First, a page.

Making Sense of Research on the Neuroimage Bias


Both academic and legal communities have cautioned that laypersons may be unduly persuaded by images of the brain and may fail to interpret them appropriately. While early studies confirmed this concern, a second wave of research was repeatedly unable to find evidence of such a bias. The newest wave of studies paints a more nuanced picture in which, under certain circumstances, a neuroimage bias reemerges. To help make sense of this discordant body of research, we highlight the contextual significance of understanding how laypersons’ decision making is or is not impacted by neuroimages, provide an overview of findings from all sides of the neuroimage bias question, and discuss what these findings mean to public use and understanding of neuroimages.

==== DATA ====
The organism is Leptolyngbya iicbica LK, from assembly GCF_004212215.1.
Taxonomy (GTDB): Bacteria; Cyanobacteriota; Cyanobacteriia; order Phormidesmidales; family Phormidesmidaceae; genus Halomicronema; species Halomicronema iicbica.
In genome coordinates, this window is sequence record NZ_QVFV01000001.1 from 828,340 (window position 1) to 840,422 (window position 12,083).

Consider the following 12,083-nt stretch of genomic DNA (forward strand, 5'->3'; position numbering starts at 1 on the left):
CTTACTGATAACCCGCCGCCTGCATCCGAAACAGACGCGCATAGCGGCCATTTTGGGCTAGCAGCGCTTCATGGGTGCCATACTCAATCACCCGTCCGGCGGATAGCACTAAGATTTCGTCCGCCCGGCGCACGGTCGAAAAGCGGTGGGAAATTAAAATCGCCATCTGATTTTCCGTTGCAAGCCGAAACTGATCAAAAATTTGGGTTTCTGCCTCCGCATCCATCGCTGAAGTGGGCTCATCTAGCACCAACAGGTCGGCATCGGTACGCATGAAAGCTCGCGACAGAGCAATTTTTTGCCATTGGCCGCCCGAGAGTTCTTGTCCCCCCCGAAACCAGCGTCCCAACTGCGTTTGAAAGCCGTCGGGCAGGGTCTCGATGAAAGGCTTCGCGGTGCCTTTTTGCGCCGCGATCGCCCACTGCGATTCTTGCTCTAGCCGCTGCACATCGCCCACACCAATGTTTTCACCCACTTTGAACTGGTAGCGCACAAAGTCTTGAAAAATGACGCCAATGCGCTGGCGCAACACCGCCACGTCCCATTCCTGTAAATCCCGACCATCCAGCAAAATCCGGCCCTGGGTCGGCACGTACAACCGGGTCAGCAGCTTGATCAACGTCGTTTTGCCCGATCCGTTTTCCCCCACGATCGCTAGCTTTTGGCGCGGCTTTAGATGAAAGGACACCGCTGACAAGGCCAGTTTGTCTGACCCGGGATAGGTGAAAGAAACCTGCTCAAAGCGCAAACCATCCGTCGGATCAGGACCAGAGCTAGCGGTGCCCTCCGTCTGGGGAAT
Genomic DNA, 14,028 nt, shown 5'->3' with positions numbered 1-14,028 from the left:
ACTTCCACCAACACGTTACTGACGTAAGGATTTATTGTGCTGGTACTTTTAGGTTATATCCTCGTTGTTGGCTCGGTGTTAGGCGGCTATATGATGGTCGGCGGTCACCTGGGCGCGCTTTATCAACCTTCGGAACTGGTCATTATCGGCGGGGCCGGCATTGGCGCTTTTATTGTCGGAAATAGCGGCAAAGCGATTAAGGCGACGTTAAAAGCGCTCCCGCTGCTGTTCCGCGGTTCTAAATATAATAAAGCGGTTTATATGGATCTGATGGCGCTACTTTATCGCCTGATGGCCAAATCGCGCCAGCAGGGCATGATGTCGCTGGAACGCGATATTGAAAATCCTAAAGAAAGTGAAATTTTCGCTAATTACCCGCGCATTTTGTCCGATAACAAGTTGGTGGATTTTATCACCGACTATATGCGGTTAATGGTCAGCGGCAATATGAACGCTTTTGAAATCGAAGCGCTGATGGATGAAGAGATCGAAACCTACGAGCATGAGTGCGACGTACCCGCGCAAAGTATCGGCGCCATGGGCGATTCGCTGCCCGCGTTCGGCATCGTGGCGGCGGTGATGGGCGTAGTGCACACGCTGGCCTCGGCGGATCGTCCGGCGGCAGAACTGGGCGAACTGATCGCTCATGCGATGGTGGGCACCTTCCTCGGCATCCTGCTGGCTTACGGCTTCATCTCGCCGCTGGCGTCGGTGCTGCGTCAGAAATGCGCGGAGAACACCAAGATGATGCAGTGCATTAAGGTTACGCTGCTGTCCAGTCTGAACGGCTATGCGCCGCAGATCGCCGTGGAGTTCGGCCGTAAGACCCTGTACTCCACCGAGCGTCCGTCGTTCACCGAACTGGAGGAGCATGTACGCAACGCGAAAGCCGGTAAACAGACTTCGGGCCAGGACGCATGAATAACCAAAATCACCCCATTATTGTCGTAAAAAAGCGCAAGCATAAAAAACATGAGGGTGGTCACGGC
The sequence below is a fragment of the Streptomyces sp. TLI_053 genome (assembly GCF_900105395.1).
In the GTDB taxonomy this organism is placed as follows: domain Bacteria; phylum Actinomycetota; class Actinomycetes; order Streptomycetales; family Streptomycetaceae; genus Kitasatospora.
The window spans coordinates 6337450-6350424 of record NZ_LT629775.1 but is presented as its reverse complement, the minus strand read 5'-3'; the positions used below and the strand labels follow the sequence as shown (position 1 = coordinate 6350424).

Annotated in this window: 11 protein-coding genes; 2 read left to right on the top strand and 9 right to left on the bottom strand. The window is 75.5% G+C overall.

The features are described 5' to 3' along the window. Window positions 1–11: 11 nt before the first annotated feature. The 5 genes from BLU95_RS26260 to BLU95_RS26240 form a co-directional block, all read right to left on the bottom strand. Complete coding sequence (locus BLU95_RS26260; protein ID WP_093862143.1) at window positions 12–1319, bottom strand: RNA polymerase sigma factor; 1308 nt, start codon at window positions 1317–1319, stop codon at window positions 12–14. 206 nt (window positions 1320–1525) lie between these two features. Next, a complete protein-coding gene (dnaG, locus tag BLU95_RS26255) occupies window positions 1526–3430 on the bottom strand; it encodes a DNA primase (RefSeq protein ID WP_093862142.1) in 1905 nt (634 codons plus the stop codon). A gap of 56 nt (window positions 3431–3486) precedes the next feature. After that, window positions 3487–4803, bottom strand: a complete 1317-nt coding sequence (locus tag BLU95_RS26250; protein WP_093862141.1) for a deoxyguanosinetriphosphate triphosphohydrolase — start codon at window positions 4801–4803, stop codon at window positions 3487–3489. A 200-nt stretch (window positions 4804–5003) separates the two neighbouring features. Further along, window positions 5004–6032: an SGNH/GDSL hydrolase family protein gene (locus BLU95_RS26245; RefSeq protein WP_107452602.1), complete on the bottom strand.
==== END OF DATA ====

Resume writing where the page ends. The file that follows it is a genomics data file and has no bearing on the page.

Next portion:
Psychological Science

Keywords and Phrases

Governance of Science and Technology; Interaction Experts/Publics; Lay Expertise; Public Understanding of Science; Representations of Science; Science Attitudes and Perceptions; Science Communication; Scientific Controversies

Document Type

Article - Journal

Document Version


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© 2017 SAGE, All rights reserved.

Publication Date

01 Feb 2017